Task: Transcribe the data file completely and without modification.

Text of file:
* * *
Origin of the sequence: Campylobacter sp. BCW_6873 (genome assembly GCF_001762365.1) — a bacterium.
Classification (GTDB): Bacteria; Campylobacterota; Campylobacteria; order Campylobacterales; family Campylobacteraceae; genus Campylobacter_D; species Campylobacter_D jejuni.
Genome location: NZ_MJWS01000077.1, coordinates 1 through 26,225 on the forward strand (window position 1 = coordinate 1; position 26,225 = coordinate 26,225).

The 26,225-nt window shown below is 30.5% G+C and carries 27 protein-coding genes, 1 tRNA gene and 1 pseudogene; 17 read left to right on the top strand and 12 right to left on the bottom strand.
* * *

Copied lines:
Origin of the sequence: Campylobacter sp. BCW_6873 (genome assembly GCF_001762365.1) — a bacterium.
Classification (GTDB): Bacteria; Campylobacterota; Campylobacteria; order Campylobacterales; family Campylobacteraceae; genus Campylobacter_D; species Campylobacter_D jejuni.
Genome location: NZ_MJWS01000077.1, coordinates 1 through 26,225 on the forward strand (window position 1 = coordinate 1; position 26,225 = coordinate 26,225).

The 26,225-nt window shown below is 30.5% G+C and carries 27 protein-coding genes, 1 tRNA gene and 1 pseudogene; 17 read left to right on the top strand and 12 right to left on the bottom strand.